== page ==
On the second day after the failure of the French assault upon the town, King Richard would make his own essay. He was not yet wholly recovered of his sickness; but it would have passed the wit of man to devise means by which he could be kept within his pavilion; nor must it be forgotten that such restraint might have done him more of harm than of good. So his physicians, for he had those who regularly waited on him (though I make bold to say that he trusted in me rather than in them), gave him the permission which he had taken. He had caused a mantlet to be built for him which was brought up to the edge of the ditch with which the town was surrounded. In this he sat, with a cross-bow in hand, and shot not a few of the enemy, being skilful beyond the common in the use of this weapon. But towns are not taken by the shooting of bolts, howsoever well aimed they may be. This may not be done save by coming to close quarters.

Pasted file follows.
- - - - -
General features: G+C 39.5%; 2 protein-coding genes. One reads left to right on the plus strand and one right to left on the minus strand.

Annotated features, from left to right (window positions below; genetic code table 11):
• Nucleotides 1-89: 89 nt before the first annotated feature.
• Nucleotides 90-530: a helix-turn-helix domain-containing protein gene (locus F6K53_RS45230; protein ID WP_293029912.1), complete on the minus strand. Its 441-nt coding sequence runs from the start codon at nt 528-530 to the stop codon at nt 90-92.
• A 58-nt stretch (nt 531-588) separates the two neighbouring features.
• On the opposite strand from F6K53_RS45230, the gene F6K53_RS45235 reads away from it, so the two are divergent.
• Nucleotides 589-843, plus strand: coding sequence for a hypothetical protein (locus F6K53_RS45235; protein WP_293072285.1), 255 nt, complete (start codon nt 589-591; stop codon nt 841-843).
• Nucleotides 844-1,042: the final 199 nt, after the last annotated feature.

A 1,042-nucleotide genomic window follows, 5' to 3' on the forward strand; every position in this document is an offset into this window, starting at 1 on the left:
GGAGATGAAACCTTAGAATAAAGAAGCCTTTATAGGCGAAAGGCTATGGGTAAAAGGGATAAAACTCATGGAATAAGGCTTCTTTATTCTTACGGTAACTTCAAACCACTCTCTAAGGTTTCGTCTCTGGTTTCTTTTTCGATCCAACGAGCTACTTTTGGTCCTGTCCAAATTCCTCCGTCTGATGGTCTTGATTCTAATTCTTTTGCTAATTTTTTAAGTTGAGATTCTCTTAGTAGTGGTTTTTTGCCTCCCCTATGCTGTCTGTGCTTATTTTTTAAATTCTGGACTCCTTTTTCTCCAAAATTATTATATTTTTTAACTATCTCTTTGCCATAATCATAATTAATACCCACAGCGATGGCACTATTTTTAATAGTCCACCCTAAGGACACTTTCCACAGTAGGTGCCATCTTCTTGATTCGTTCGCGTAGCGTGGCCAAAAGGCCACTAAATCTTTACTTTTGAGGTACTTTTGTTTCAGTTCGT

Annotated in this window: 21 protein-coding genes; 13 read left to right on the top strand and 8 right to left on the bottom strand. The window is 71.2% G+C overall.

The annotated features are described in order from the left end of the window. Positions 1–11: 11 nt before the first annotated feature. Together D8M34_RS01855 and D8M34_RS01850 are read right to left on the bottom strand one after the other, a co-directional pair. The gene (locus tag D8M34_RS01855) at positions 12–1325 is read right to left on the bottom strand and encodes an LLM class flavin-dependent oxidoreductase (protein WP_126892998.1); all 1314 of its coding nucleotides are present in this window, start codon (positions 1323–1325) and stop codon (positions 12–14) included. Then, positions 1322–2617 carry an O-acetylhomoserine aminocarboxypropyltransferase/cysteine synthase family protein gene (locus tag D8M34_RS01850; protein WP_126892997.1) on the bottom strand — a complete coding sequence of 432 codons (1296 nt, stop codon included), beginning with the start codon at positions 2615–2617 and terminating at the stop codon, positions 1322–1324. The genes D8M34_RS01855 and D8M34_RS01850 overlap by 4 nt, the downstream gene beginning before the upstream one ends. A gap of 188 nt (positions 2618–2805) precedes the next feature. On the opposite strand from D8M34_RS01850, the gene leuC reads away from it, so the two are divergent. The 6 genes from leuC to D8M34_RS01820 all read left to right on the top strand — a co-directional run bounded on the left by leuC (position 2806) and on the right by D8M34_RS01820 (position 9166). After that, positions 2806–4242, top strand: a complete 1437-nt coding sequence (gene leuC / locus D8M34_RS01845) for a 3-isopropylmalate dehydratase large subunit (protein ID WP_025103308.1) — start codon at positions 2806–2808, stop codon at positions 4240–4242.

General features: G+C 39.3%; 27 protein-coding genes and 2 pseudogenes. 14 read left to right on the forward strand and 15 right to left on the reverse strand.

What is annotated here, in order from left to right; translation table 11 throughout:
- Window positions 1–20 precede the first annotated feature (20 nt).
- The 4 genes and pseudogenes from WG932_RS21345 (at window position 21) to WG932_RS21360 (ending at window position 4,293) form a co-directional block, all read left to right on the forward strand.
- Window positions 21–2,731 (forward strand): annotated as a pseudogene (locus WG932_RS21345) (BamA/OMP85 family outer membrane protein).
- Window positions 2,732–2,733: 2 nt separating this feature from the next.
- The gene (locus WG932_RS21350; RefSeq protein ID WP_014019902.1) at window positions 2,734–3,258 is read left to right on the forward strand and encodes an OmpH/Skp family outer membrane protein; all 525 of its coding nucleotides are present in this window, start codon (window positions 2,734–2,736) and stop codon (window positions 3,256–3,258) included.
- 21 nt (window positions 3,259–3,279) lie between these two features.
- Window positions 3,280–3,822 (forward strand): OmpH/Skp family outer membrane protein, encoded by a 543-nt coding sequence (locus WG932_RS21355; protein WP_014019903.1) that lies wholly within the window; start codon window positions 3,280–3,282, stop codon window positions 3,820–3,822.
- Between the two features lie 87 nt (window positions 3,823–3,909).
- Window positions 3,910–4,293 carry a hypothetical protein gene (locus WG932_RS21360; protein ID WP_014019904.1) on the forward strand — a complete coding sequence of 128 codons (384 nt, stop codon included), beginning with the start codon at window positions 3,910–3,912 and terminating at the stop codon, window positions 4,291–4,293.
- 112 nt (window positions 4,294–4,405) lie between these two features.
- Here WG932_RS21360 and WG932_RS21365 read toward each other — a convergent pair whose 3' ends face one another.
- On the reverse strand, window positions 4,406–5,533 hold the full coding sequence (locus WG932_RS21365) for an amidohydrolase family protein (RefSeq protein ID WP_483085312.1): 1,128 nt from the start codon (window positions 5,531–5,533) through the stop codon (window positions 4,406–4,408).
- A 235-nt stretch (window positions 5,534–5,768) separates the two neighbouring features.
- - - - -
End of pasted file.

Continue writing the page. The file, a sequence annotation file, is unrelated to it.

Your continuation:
It was on the thirty-fourth day after the coming of King Richard that the town was given up. Proclamation was made throughout the camp that no one should trespass by deed or word against the departing Turks. And, indeed, he who would insult men so brave would be of a poor and churlish spirit. To the last they bore themselves with great courage and dignity. On the morning of the day of their departure they dressed themselves in their richest apparel, and being so drest showed themselves on the walls. This done, they laid aside their garments, piling them in a great heap in the market- place, and so marched forth from the town, each clad in his shirt only, but with a most cheerful contenance.